Salmos 103

1 Bendice, alma mía, al SEÑOR, y bendiga todo mi ser su santo nombre.
2 Bendice, alma mía, al SEÑOR, y no olvides ninguno de sus beneficios.
3 El es el que perdona todas tus iniquidades, el que sana todas tus enfermedades;
4 el que rescata de la fosa tu vida, el que te corona de bondad y compasión;
5 el que colma de bienes tus años , para que tu juventud se renueve como el águila.
6 El SEÑOR hace justicia, y juicios a favor de todos los oprimidos.
7 A Moisés dio a conocer sus caminos, y a los hijos de Israel sus obras.
8 Compasivo y clemente es el SEÑOR, lento para la ira y grande en misericordia.
9 No contenderá con nosotros para siempre, ni para siempre guardará su enojo.
10 No nos ha tratado según nuestros pecados, ni nos ha pagado conforme a nuestras iniquidades.
11 Porque como están de altos los cielos sobre la tierra, así es de grande su misericordia para los que le temen.
12 Como está de lejos el oriente del occidente, así alejó de nosotros nuestras transgresiones.
13 Como un padre se compadece de sus hijos, así se compadece el SEÑOR de los que le temen.
14 Porque El sabe de qué estamos hechos, se acuerda de que somos sólo polvo.
15 El hombre, como la hierba son sus días; como la flor del campo, así florece;
16 cuando el viento pasa sobre ella, deja de ser, y su lugar ya no la reconoce.
17 Mas la misericordia del SEÑOR es desde la eternidad hasta la eternidad, para los que le temen, y su justicia para los hijos de los hijos,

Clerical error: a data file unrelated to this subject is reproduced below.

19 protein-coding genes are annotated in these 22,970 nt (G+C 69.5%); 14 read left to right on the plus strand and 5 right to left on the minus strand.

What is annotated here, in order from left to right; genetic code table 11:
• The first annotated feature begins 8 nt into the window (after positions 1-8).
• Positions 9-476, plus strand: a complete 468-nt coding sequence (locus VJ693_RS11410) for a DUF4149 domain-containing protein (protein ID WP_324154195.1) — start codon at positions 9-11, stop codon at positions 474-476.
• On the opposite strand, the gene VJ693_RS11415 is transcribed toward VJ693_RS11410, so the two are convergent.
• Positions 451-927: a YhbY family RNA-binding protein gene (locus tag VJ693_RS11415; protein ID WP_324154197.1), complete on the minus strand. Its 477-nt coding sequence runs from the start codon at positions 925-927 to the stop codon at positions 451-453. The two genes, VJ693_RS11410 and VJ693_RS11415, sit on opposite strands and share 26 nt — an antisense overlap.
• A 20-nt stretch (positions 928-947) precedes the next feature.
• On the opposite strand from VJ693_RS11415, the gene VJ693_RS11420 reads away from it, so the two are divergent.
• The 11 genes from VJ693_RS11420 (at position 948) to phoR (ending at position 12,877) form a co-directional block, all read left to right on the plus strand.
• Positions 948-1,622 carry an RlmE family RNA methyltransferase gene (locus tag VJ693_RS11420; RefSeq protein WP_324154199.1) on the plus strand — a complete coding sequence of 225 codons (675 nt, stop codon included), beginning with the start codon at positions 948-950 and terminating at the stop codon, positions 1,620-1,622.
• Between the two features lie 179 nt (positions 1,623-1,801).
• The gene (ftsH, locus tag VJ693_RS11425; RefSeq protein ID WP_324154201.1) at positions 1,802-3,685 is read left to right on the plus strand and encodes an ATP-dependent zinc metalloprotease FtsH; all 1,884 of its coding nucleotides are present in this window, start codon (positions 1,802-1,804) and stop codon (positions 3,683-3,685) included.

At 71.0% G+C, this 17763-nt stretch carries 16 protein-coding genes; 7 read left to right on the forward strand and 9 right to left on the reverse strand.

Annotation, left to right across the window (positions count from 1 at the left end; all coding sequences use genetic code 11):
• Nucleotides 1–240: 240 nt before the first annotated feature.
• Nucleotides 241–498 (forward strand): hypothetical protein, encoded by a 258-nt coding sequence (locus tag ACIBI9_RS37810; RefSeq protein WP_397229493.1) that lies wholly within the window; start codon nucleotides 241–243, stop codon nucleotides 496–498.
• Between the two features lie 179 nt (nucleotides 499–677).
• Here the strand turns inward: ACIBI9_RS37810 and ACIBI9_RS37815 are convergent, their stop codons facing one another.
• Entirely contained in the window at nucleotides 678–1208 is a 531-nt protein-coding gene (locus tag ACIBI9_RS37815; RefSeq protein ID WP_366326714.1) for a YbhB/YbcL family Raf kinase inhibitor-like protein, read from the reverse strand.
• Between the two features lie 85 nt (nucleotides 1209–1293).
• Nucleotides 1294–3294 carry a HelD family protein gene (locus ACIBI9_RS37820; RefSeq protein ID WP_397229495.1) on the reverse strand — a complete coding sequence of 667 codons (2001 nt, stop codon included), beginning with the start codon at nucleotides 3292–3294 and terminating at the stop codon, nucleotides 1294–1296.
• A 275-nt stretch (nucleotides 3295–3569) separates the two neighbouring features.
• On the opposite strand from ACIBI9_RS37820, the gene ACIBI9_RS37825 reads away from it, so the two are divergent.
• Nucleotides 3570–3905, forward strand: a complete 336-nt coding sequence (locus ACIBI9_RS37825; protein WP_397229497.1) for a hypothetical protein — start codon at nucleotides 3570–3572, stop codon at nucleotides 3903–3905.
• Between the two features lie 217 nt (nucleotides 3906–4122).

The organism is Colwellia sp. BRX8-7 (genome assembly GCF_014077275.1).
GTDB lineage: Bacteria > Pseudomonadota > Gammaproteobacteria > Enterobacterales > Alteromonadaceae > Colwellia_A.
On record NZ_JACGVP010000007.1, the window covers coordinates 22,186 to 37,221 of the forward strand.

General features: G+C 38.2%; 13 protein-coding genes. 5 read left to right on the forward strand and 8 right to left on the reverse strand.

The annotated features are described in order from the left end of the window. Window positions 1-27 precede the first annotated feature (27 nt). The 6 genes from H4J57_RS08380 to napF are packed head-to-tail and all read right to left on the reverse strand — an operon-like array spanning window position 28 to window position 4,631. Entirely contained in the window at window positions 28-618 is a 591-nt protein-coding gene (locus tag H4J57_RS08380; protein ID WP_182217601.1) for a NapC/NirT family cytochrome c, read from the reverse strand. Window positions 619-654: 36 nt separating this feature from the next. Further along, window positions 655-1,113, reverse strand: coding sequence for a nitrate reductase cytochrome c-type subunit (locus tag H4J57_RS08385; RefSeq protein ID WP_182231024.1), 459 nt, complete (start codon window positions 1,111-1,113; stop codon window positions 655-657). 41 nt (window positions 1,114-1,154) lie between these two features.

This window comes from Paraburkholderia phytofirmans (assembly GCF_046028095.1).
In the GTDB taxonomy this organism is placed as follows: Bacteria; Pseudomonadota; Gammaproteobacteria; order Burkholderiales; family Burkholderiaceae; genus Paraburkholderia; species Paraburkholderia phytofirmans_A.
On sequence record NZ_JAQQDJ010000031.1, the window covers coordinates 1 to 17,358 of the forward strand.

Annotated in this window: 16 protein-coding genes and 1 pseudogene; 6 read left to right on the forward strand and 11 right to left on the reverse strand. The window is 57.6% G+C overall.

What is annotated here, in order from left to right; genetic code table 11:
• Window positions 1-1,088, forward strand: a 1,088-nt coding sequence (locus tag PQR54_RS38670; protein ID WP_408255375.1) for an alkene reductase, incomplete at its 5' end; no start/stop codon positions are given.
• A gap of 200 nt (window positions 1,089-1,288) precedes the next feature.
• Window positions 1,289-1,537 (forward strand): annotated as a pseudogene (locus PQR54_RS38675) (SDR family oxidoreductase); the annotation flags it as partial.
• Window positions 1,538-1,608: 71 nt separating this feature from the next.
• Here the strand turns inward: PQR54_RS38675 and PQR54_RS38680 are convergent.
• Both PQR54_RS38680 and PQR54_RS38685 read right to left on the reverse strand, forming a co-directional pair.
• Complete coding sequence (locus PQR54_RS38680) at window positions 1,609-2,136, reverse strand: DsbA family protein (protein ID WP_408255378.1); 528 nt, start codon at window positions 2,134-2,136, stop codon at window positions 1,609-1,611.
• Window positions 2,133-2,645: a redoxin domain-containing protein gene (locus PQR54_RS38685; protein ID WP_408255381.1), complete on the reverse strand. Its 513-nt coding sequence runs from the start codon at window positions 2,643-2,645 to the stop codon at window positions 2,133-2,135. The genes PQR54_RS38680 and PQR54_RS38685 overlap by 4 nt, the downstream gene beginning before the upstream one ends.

18 para los que guardan su pacto y se acuerdan de sus preceptos para cumplirlos.
19 El SEÑOR ha establecido su trono en los cielos, y su reino domina sobre todo.
20 Bendecid al SEÑOR, vosotros sus ángeles, poderosos en fortaleza, que ejecutáis su mandato, obedeciendo la voz de su palabra.
21 Bendecid al SEÑOR, vosotros todos sus ejércitos, que le servís haciendo su voluntad.
22 Bendecid al SEÑOR, vosotras todas sus obras, en todos los lugares de su dominio. Bendice, alma mía, al SEÑOR.

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Salmos 103 Commentary

Chapter 103

An exhortation to bless God for his mercy. (1-5) And to the church and to all men. (6-14) For the constancy of his mercy. (15-18) For the government of the world. (19-22)

Verses 1-5 By the pardon of sin, that is taken away which kept good things from us, and we are restored to the favor of God, who bestows good things on us. Think of the provocation; it was sin, and yet pardoned: how many the provocations, yet all pardoned! God is still forgiving, as we are still sinning and repenting. The body finds the melancholy consequences of Adam's offence, it is subject to many infirmities, and the soul also. Christ alone forgives all our sins; it is he alone who heals all our infirmities. And the person who finds his sin cured, has a well-grounded assurance that it is forgiven. When God, by the graces and comforts of his Spirit, recovers his people from their decays, and fills them with new life and joy, which is to them an earnest of eternal life and joy, they may then be said to return to the days of their youth, ( Job 33:25 ) .